The state of food security and nutrition in the world 2023: urbanization, agrifood systems transformation and healthy diets across the rural–urban continuum
Over 122 million more people are facing hunger in the world since 2019 due to the pandemic and repeated weather shocks and conflicts, including the war in Ukraine, according to this latest report published jointly by five UN specialized agencies.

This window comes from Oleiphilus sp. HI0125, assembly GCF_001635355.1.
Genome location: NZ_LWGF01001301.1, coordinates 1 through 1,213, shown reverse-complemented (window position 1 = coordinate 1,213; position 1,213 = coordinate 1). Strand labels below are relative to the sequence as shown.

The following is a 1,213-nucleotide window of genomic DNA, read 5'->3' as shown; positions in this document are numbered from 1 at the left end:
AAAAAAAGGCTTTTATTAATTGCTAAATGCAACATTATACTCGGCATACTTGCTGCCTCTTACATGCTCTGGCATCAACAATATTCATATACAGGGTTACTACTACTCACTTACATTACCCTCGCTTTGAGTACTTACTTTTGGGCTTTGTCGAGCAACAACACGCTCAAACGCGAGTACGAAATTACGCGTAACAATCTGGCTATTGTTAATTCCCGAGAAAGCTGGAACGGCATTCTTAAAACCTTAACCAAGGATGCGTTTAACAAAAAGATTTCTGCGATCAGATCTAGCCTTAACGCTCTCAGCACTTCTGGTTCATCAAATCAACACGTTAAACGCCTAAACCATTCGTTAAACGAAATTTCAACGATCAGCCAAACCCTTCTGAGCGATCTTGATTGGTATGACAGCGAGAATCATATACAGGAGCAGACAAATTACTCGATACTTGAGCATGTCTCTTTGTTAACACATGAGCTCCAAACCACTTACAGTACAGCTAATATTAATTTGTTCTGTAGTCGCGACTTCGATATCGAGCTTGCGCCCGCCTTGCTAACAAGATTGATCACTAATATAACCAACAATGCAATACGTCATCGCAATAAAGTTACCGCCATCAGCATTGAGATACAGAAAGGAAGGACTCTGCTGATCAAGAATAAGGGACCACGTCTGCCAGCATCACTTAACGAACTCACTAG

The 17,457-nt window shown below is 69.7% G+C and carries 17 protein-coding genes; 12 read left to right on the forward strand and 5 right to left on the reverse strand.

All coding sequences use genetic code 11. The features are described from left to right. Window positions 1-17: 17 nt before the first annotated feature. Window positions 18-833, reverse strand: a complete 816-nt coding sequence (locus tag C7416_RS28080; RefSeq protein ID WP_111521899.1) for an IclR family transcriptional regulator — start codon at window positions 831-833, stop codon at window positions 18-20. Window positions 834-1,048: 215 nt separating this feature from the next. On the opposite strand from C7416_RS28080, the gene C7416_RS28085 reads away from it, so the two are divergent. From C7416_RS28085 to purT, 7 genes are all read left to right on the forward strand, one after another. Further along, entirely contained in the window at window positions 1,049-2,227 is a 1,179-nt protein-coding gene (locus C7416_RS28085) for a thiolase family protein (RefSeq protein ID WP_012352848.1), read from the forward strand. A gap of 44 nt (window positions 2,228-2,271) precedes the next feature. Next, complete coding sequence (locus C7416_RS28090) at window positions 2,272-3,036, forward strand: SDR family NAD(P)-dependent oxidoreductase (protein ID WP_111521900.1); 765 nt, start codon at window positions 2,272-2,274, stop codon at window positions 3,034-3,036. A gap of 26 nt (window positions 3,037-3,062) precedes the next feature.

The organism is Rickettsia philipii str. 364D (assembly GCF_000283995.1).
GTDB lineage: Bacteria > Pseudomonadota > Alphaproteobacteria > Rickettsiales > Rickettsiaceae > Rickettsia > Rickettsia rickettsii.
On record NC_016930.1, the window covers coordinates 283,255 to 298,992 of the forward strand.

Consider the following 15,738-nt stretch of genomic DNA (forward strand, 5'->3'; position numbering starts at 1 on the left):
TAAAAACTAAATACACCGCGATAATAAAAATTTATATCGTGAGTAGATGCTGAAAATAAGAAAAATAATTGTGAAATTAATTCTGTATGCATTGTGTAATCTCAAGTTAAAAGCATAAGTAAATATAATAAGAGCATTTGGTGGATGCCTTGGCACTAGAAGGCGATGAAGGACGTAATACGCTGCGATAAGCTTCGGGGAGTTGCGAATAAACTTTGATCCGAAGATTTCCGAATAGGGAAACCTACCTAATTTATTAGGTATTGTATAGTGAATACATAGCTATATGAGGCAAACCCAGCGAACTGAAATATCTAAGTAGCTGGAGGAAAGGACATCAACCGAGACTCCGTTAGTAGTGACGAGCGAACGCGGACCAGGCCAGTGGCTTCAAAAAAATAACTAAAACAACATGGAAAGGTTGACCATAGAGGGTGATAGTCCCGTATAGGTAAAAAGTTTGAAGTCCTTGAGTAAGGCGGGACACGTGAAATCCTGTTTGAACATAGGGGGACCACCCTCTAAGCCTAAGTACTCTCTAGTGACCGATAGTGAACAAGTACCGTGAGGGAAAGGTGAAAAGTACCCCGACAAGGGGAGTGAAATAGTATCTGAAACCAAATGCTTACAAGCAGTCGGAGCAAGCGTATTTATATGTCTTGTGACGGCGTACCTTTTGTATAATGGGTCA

This report provides an update on global progress towards the targets of ending hunger (SDG Target 2.1) and all forms of malnutrition (SDG Target 2.2) and estimates on the number of people who are unable to afford a healthy diet. Since its 2017 edition, this report has repeatedly highlighted that the intensification and interaction of conflict, climate extremes and economic slowdowns and downturns, combined with highly unaffordable nutritious foods and growing inequality, are pushing us off track to meet the SDG 2 targets. However, other important megatrends must also be factored into the analysis to fully understand the challenges and opportunities for meeting the SDG 2 targets. One such megatrend, and the focus of this year’s report, is urbanization. New evidence shows that food purchases in some countries are no longer high only among urban households but also among rural households. Consumption of highly processed foods is also increasing in peri-urban and rural areas of some countries. These changes are affecting people’s food security and nutrition in ways that differ depending on where they live across the rural–urban continuum.